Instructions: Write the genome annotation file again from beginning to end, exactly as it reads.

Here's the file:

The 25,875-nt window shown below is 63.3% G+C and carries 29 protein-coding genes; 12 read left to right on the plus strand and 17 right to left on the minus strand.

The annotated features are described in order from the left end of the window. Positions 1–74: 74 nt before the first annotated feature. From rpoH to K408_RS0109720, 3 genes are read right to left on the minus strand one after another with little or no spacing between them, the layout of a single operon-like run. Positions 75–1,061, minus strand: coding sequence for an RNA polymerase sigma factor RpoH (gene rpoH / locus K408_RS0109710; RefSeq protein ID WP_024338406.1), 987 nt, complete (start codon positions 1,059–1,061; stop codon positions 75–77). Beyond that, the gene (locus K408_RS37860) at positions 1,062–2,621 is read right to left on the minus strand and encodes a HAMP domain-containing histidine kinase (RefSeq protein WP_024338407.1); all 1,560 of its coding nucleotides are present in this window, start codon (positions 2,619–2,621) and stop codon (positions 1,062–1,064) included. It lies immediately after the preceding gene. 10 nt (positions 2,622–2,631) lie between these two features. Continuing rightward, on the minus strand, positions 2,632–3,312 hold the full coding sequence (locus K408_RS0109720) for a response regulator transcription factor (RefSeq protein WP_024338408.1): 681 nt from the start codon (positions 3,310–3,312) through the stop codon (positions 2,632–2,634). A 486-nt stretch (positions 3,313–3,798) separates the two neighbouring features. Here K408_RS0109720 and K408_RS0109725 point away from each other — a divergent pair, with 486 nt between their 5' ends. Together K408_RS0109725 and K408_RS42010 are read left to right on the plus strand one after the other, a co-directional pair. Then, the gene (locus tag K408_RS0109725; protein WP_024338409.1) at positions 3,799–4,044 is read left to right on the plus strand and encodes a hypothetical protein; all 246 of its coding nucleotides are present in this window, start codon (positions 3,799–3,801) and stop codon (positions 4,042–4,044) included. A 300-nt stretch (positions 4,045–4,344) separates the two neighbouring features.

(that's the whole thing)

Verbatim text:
The 25,875-nt window shown below is 63.3% G+C and carries 29 protein-coding genes; 12 read left to right on the plus strand and 17 right to left on the minus strand.

The annotated features are described in order from the left end of the window. Positions 1–74: 74 nt before the first annotated feature. From rpoH to K408_RS0109720, 3 genes are read right to left on the minus strand one after another with little or no spacing between them, the layout of a single operon-like run. Positions 75–1,061, minus strand: coding sequence for an RNA polymerase sigma factor RpoH (gene rpoH / locus K408_RS0109710; RefSeq protein ID WP_024338406.1), 987 nt, complete (start codon positions 1,059–1,061; stop codon positions 75–77). Beyond that, the gene (locus K408_RS37860) at positions 1,062–2,621 is read right to left on the minus strand and encodes a HAMP domain-containing histidine kinase (RefSeq protein WP_024338407.1); all 1,560 of its coding nucleotides are present in this window, start codon (positions 2,619–2,621) and stop codon (positions 1,062–1,064) included. It lies immediately after the preceding gene. 10 nt (positions 2,622–2,631) lie between these two features. Continuing rightward, on the minus strand, positions 2,632–3,312 hold the full coding sequence (locus K408_RS0109720) for a response regulator transcription factor (RefSeq protein WP_024338408.1): 681 nt from the start codon (positions 3,310–3,312) through the stop codon (positions 2,632–2,634). A 486-nt stretch (positions 3,313–3,798) separates the two neighbouring features. Here K408_RS0109720 and K408_RS0109725 point away from each other — a divergent pair, with 486 nt between their 5' ends. Together K408_RS0109725 and K408_RS42010 are read left to right on the plus strand one after the other, a co-directional pair. Then, the gene (locus tag K408_RS0109725; protein WP_024338409.1) at positions 3,799–4,044 is read left to right on the plus strand and encodes a hypothetical protein; all 246 of its coding nucleotides are present in this window, start codon (positions 3,799–3,801) and stop codon (positions 4,042–4,044) included. A 300-nt stretch (positions 4,045–4,344) separates the two neighbouring features.